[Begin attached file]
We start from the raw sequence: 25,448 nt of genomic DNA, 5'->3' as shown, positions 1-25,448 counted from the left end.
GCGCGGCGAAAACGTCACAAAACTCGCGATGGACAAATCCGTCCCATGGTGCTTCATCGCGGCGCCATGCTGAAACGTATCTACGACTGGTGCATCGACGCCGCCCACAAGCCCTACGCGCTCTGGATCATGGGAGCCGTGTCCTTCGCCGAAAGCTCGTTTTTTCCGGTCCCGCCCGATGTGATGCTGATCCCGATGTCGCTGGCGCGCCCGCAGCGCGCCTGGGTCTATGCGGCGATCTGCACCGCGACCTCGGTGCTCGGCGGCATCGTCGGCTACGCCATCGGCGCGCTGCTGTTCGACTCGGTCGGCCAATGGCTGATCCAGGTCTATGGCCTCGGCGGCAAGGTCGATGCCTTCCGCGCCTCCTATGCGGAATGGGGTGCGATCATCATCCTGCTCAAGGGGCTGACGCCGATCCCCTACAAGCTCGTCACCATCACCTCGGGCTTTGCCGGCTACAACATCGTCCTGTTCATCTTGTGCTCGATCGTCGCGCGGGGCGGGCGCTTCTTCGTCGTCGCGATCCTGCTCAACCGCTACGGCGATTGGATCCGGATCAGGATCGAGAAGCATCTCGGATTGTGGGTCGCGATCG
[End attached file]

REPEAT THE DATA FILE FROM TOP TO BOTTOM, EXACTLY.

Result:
We start from the raw sequence: 25,448 nt of genomic DNA, 5'->3' as shown, positions 1-25,448 counted from the left end.
GCGCGGCGAAAACGTCACAAAACTCGCGATGGACAAATCCGTCCCATGGTGCTTCATCGCGGCGCCATGCTGAAACGTATCTACGACTGGTGCATCGACGCCGCCCACAAGCCCTACGCGCTCTGGATCATGGGAGCCGTGTCCTTCGCCGAAAGCTCGTTTTTTCCGGTCCCGCCCGATGTGATGCTGATCCCGATGTCGCTGGCGCGCCCGCAGCGCGCCTGGGTCTATGCGGCGATCTGCACCGCGACCTCGGTGCTCGGCGGCATCGTCGGCTACGCCATCGGCGCGCTGCTGTTCGACTCGGTCGGCCAATGGCTGATCCAGGTCTATGGCCTCGGCGGCAAGGTCGATGCCTTCCGCGCCTCCTATGCGGAATGGGGTGCGATCATCATCCTGCTCAAGGGGCTGACGCCGATCCCCTACAAGCTCGTCACCATCACCTCGGGCTTTGCCGGCTACAACATCGTCCTGTTCATCTTGTGCTCGATCGTCGCGCGGGGCGGGCGCTTCTTCGTCGTCGCGATCCTGCTCAACCGCTACGGCGATTGGATCCGGATCAGGATCGAGAAGCATCTCGGATTGTGGGTCGCGATCG